The aboriginal people of the Northwest believed they had always lived here. They roamed the woods, the plains, the mountains and the coastline freely, finding all they needed to survive in the animals and plants that were indigenous to the area. There was a cyclical rhythm to their lives, dictated by the changes of season and the availability of food, and there was generally enough for all.
The people caught salmon and other fish and harvested shellfish on the coast; the excess they dried and traded. Some tribes, traveling far into the mountains in search of game, dried large quantities of meat and loaded it onto canoes to trade for other needed supplies. In the winter, the men would hunt seals or ducks. The inland tribes raised horses, used to traverse the wide-open spaces and to hunt elk, buffalo and deer.
Women were the gatherers, their efforts providing all the vegetable foods common to the native meal. In the prairie lands they would dig roots, in the mountains they picked berries, and at the lakes they found wild potatoes and the roots of brake fern. Steamed camas and lily bulbs were a staple of the Indian diet. (Haeberlin and Gunther, 20-21) While each tribe would have specific regions for fishing and hunting, the gathering fields were often shared between two or more groups.
In the days of the fur traders, the number of Europeans was small, and their presence did not put much strain on the land; however, the unseen diseases they carried with them wreaked terrible devastation on the tribes. In the 1840s, many more families began pushing westward, placing Indian ways of life in peril.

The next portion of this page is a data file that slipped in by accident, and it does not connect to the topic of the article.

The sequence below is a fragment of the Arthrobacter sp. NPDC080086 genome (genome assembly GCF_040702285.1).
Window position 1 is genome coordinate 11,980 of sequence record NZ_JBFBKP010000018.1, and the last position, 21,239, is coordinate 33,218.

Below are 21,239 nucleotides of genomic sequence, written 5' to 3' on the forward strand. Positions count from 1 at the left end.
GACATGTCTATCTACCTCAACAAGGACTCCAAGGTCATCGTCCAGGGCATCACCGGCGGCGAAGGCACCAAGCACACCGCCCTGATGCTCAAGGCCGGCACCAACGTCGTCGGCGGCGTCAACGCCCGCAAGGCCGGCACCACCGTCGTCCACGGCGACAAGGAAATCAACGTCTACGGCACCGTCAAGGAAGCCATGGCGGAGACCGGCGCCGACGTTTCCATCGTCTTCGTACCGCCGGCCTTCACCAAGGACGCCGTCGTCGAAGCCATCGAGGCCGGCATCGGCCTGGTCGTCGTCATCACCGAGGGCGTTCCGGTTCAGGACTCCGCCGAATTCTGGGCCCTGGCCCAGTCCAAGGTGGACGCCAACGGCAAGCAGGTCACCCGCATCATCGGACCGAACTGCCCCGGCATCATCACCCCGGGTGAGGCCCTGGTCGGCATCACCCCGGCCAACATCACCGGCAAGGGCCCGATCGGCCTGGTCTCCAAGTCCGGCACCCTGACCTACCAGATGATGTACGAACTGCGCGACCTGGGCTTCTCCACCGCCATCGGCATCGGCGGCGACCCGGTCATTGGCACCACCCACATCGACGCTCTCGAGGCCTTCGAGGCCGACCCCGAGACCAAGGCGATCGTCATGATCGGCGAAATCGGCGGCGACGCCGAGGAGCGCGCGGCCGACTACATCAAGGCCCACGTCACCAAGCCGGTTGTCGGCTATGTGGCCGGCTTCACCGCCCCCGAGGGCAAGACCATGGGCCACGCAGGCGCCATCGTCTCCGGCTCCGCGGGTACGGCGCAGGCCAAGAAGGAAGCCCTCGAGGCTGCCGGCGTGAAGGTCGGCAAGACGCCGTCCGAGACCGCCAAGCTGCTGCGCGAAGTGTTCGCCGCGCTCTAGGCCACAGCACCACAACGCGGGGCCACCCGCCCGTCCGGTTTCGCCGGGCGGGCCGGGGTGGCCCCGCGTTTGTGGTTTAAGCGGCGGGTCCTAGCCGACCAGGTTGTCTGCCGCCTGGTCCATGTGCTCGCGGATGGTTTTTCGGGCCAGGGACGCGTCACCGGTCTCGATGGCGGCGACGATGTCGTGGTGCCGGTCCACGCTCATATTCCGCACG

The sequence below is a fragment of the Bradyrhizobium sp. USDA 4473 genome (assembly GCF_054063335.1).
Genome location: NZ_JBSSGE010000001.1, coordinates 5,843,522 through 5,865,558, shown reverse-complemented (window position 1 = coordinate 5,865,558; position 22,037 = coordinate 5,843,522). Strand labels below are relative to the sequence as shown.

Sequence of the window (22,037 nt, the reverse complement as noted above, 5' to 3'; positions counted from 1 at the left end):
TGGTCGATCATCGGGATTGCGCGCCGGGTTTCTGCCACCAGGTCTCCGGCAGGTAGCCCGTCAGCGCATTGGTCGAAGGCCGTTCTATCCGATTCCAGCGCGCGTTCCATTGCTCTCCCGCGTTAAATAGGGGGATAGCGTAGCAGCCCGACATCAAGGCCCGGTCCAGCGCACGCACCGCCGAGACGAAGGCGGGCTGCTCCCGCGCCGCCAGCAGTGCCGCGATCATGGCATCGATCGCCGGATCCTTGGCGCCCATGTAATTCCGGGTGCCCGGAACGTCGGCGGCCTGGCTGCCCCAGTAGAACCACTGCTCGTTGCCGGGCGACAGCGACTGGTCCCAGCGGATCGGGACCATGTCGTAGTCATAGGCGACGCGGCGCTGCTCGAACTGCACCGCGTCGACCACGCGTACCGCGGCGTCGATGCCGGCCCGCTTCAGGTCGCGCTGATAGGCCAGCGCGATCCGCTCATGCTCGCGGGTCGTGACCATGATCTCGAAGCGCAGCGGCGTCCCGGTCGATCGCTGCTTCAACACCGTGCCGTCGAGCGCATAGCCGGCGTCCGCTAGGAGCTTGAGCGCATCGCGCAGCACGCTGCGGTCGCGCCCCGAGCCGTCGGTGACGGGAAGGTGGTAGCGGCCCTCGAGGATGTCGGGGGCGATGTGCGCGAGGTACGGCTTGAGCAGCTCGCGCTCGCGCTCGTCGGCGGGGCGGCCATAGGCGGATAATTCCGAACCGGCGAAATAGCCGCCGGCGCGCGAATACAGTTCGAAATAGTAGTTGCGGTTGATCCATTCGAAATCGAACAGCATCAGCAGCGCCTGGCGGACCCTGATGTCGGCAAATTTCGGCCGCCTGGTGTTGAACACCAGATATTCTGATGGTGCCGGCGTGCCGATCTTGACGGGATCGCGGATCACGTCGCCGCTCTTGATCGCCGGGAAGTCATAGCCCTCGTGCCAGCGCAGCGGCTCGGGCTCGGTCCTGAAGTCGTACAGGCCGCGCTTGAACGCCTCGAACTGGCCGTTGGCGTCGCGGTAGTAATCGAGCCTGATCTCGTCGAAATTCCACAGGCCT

Slowly, the abundant resources began to dwindle. The newcomers needed large plots of land for raising crops, grazing herds, and building cities. To make certain the land would be made available, Territorial Governor Isaac Stevens pressured the tribes to sign away vast amounts of their traditional homelands through the treaty process.
The militia has always filled a special role. It is the only armed force with a connection to both the state and national governments. By law, the militia was defined as the "able-bodied portion of the population, aged 17-45," and could be used only for defense. Militia companies were composed of men from the same general area, who developed a sense of fellowship with one another by training together during times of peace. Militia units could be called into action during times of war, but unfortunately, were rarely called up as an intact unit. More often, militia men would be used to augment existing U. S. Army units, finding themselves suddenly commanded by unfamiliar, more demanding, regular Army officers. (Mahon 1)